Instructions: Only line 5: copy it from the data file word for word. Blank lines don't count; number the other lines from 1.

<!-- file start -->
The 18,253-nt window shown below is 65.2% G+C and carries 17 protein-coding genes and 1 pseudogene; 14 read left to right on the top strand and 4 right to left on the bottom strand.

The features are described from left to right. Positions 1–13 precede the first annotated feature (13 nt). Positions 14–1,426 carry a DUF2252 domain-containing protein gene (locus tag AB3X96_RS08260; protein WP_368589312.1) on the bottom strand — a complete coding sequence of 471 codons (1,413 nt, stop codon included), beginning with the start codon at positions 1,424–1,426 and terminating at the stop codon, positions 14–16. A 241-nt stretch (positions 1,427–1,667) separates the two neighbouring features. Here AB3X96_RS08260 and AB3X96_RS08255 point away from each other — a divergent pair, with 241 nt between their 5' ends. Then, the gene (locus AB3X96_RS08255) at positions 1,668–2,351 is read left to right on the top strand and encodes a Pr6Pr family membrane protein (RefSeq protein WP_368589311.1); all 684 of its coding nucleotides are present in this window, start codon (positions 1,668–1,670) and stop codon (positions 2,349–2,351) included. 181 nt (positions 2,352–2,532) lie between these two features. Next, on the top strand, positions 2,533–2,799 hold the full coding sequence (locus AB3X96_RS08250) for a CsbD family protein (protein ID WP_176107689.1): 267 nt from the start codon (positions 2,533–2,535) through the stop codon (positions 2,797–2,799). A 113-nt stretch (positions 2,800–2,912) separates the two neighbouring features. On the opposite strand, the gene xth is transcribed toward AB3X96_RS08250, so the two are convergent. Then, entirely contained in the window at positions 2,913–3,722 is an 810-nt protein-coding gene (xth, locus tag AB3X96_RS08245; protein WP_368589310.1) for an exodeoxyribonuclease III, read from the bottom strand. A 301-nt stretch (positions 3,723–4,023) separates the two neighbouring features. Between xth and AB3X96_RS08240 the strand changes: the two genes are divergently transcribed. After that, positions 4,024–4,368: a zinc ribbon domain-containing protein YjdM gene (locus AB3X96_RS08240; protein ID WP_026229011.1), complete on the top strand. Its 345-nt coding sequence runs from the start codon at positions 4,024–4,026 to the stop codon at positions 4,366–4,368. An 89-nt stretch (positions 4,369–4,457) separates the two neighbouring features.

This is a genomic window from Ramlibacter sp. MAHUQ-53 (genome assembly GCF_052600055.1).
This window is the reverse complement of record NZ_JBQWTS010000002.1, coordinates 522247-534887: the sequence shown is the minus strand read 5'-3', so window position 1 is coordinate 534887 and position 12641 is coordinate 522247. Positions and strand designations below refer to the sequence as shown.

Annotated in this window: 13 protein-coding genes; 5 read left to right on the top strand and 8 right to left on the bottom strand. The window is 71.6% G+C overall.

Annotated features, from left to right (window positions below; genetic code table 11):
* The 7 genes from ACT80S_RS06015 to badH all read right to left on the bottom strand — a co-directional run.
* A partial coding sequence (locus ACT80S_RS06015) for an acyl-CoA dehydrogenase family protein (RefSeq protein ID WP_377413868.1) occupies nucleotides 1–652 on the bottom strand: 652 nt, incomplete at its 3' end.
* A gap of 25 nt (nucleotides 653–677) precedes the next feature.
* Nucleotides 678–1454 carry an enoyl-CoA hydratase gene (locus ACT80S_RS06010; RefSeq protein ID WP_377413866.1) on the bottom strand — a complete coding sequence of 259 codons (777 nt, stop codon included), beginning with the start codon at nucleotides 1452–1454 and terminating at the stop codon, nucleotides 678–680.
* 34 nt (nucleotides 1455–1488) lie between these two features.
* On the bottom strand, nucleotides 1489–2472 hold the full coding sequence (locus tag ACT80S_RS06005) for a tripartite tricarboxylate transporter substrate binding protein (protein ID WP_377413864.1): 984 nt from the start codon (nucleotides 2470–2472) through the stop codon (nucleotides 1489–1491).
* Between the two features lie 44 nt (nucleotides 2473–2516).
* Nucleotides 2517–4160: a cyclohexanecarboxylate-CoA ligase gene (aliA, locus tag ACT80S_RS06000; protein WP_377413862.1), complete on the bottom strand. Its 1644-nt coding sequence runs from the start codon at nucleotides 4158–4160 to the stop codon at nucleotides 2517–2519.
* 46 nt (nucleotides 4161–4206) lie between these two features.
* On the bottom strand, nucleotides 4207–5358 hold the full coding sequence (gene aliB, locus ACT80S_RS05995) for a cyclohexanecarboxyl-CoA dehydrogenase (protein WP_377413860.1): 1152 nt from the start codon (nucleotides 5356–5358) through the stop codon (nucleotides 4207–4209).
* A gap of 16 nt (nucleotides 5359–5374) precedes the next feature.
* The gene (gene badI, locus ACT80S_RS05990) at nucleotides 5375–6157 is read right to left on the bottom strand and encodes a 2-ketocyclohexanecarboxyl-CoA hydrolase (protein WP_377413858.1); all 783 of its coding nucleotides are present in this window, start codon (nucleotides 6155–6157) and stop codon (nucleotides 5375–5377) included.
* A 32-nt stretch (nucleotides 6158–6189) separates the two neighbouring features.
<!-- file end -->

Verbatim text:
Annotated in this window: 13 protein-coding genes; 5 read left to right on the top strand and 8 right to left on the bottom strand. The window is 71.6% G+C overall.